GOING BIONIC: DISTRIBUTING INDEPENDENT FEATURE FILMS INTERNATIONALLY – WHAT YOU NEED TO KNOW ABOUT SUBMITTING TO SUNDANCE Image

Hey, filmmakers! Welcome to Going Bionic, #234. I hope you had a wonderful weekend, because mine was pretty eventful. I spent Friday afternoon on a Film Finance Panel at the sixth annual Lady Filmmakers Festival in Beverly Hills, only to go back to the festival Saturday for an art exhibit. Sunday morning was spent at the Los Angeles Zoo with my wife and our twins, and then I dropped the top of my car and jetted down the sun-drenched freeway to San Diego to catch a two hour and forty-seven minute Paul McCartney concert with some old friends from my UCLA days. As I drove myself home from San Diego, it dawned on me that Monday, September 29th is the late submission deadline for Sundance. Since many of you may have submitted your soon-to-be-discovered gem to America’s premiere festival, I thought today would be a good time to discuss three insights that may put a perspective on the Sundance submission process.

Acceptance Numbers don’t lie, even if you wish they would
The first thing you should do is to understand what the chances of getting into Sundance are, and how those numbers are derived. For starters, in 2014, Sundance had 12,218 total submissions, but only accepted 187 films. That’s an overall acceptance rate of 1.5%. In order to put such a number in perspective, consider that Harvard University’s acceptance rate in 2014 was 5.9%. Thus, getting into Sundance is nearly four times harder to do than getting into Harvard. As for the breakdown of the films accepted into Sundance in 2014, the following is a breakdown between feature length and short film submissions:

Feature Length Submissions: Sundance 2014 had 4,057 feature length submissions, but only 121 were selected. Thus, the feature film acceptance rate was 2.98%.

Short Film Submissions: Sundance received 8,161 submissions in 2014, but only welcomed 66 to the festival. Hence, the short film acceptance rate was 0.008% – meaning less than 1%.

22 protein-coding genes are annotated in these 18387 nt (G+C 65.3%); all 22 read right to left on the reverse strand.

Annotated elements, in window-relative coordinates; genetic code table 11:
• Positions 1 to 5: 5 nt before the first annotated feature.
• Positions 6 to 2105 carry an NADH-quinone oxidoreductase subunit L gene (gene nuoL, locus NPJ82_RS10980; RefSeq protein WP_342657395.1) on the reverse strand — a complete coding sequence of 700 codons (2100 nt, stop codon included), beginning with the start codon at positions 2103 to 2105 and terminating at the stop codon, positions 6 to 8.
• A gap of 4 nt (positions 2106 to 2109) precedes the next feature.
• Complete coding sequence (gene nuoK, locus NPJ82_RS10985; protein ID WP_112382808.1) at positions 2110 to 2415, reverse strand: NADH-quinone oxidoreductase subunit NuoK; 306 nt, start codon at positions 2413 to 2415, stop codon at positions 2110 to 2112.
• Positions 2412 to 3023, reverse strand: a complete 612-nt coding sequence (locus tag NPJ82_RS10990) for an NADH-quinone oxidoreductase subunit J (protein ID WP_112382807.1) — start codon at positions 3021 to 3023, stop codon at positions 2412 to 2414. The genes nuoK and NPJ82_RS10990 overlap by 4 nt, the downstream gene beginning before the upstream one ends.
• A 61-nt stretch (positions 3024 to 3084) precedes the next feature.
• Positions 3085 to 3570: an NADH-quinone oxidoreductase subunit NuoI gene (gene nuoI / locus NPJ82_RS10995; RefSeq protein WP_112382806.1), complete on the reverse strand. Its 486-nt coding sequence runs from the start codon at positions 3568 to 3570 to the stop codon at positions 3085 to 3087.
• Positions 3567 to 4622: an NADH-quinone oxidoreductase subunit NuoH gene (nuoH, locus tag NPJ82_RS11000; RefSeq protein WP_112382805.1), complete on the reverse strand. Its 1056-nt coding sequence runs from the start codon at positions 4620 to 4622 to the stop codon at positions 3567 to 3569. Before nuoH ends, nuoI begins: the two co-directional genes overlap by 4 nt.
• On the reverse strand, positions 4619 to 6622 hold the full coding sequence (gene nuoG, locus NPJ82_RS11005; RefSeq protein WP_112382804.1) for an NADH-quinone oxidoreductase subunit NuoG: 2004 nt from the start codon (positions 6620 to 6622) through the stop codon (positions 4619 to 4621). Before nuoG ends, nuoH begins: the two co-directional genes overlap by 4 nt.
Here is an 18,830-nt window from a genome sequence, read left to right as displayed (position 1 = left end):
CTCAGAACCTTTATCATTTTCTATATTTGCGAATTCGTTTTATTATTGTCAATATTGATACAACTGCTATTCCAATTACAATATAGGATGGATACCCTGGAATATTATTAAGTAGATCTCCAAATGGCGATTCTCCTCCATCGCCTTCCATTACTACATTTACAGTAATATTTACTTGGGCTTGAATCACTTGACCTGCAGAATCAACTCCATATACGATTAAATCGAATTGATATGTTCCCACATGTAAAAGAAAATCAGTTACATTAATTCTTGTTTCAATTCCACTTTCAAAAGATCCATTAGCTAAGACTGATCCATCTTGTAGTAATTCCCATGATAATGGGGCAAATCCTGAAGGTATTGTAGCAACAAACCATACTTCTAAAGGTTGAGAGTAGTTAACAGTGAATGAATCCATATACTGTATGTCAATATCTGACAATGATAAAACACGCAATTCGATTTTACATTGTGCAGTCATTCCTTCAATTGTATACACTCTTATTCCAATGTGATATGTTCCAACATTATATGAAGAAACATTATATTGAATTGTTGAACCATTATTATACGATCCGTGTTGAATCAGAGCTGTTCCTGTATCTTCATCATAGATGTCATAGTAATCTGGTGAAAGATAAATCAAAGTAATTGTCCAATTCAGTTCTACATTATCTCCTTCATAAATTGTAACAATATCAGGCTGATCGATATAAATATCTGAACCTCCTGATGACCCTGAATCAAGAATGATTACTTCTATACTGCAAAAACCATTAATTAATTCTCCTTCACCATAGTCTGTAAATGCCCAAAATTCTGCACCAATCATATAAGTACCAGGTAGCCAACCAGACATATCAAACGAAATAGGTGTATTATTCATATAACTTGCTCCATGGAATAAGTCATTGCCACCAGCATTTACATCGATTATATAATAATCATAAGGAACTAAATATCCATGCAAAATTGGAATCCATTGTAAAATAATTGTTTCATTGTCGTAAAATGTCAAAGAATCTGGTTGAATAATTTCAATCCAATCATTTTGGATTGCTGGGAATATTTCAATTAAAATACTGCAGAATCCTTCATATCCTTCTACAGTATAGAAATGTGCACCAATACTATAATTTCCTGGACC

So, based on 2014 numbers, it’s actually nearly three times harder to get your short film into Sundance, than it is to get your feature in, which in next to impossible to begin with!

Worldwide Reach of Sundance
One fascinating fact about Sundance 2014 is that 2,043 of the 4,057-feature length submissions were from outside of the United States. That’s an astounding leap toward growing Sundance global brand, but it also puts American filmmakers on notice, because Sundance isn’t just showcasing America’s finest independent filmmakers anymore. Furthermore, Sundance 2014 accepted films from 37 countries and showcased 100 worldwide premieres.

Sundance Distribution Numbers
29 of the 121 feature films projects at Sundance in 2014 sold to distribution, (23.96%), but only a handful or so of them achieved wide theatrical distribution deal. The others received cable, Netflix and VOD deals, with a few pictures landing very limited theatrical deals. Thus, even if your picture slides through the tiniest cracks in the doors at Sundance and earns a programming slot, you still only have about a 24% chance to get any form of distribution.

Should you be wondering why I’m spewing so many daunting facts and figures your way today, it’s my way of trying to get you to realize that the fate of your film shouldn’t live or die with getting into Sundance. Your film is a reflection of your efforts, vision, voice, and of course, your talent. Thus, you should carefully guide it through its journey toward distribution. Of course, if that journey starts at Sundance, then good for you and I offer you my heartiest congratulations. However, if Sundance isn’t your starting point, worry not, because if you stay positive, focused and relentlessly focused, I assure you that your efforts will define your film’s ultimate worth far more than getting into any one film festival will.

Okay, friends. Thank you again for lending me your eyes, and I look forward to borrowing them again next Tuesday. Until then, I hope you have a tremendous week. I can be followed on Twitter @Lonelyseal.

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